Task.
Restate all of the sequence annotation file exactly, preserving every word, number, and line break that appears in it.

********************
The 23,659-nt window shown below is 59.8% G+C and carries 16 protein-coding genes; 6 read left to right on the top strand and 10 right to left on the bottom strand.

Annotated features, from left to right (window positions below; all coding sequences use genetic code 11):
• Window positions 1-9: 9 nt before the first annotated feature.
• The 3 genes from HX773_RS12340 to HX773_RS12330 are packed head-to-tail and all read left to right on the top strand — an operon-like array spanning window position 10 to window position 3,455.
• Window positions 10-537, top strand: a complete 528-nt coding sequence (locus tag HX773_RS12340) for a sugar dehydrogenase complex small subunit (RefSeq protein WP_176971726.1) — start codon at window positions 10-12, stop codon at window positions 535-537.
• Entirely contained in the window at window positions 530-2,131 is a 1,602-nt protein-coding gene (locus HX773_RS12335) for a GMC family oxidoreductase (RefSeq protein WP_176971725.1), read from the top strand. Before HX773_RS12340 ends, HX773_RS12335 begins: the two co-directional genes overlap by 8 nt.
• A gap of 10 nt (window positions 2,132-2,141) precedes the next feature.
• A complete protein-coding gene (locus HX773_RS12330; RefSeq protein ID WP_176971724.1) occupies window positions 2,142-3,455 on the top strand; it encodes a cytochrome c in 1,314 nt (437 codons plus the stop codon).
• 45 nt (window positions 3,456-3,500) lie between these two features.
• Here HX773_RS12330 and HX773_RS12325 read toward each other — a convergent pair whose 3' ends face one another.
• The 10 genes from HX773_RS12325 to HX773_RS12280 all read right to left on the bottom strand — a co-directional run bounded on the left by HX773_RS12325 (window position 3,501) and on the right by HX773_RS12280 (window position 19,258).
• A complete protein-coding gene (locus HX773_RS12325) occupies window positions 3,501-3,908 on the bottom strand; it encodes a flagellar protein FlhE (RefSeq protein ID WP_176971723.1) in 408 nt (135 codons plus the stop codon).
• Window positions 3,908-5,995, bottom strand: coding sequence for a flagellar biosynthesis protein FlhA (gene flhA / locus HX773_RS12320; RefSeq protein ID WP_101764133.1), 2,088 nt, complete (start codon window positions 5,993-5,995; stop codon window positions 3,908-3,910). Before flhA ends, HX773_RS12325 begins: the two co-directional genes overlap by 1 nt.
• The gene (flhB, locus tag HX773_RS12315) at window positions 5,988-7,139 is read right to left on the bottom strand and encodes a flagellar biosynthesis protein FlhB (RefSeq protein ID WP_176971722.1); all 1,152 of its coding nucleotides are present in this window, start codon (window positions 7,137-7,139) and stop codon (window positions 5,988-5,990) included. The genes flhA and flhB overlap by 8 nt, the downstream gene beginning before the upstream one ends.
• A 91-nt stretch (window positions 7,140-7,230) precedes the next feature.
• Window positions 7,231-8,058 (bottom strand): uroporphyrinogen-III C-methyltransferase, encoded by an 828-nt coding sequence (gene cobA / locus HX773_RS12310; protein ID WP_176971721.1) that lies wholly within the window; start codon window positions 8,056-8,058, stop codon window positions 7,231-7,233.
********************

The 23,659-nt window shown below is 59.8% G+C and carries 16 protein-coding genes; 6 read left to right on the top strand and 10 right to left on the bottom strand.

Annotated features, from left to right (window positions below; all coding sequences use genetic code 11):
• Window positions 1-9: 9 nt before the first annotated feature.
• The 3 genes from HX773_RS12340 to HX773_RS12330 are packed head-to-tail and all read left to right on the top strand — an operon-like array spanning window position 10 to window position 3,455.
• Window positions 10-537, top strand: a complete 528-nt coding sequence (locus tag HX773_RS12340) for a sugar dehydrogenase complex small subunit (RefSeq protein WP_176971726.1) — start codon at window positions 10-12, stop codon at window positions 535-537.
• Entirely contained in the window at window positions 530-2,131 is a 1,602-nt protein-coding gene (locus HX773_RS12335) for a GMC family oxidoreductase (RefSeq protein WP_176971725.1), read from the top strand. Before HX773_RS12340 ends, HX773_RS12335 begins: the two co-directional genes overlap by 8 nt.
• A gap of 10 nt (window positions 2,132-2,141) precedes the next feature.
• A complete protein-coding gene (locus HX773_RS12330; RefSeq protein ID WP_176971724.1) occupies window positions 2,142-3,455 on the top strand; it encodes a cytochrome c in 1,314 nt (437 codons plus the stop codon).
• 45 nt (window positions 3,456-3,500) lie between these two features.
• Here HX773_RS12330 and HX773_RS12325 read toward each other — a convergent pair whose 3' ends face one another.
• The 10 genes from HX773_RS12325 to HX773_RS12280 all read right to left on the bottom strand — a co-directional run bounded on the left by HX773_RS12325 (window position 3,501) and on the right by HX773_RS12280 (window position 19,258).
• A complete protein-coding gene (locus HX773_RS12325) occupies window positions 3,501-3,908 on the bottom strand; it encodes a flagellar protein FlhE (RefSeq protein ID WP_176971723.1) in 408 nt (135 codons plus the stop codon).
• Window positions 3,908-5,995, bottom strand: coding sequence for a flagellar biosynthesis protein FlhA (gene flhA / locus HX773_RS12320; RefSeq protein ID WP_101764133.1), 2,088 nt, complete (start codon window positions 5,993-5,995; stop codon window positions 3,908-3,910). Before flhA ends, HX773_RS12325 begins: the two co-directional genes overlap by 1 nt.
• The gene (flhB, locus tag HX773_RS12315) at window positions 5,988-7,139 is read right to left on the bottom strand and encodes a flagellar biosynthesis protein FlhB (RefSeq protein ID WP_176971722.1); all 1,152 of its coding nucleotides are present in this window, start codon (window positions 7,137-7,139) and stop codon (window positions 5,988-5,990) included. The genes flhA and flhB overlap by 8 nt, the downstream gene beginning before the upstream one ends.
• A 91-nt stretch (window positions 7,140-7,230) precedes the next feature.
• Window positions 7,231-8,058 (bottom strand): uroporphyrinogen-III C-methyltransferase, encoded by an 828-nt coding sequence (gene cobA / locus HX773_RS12310; protein ID WP_176971721.1) that lies wholly within the window; start codon window positions 8,056-8,058, stop codon window positions 7,231-7,233.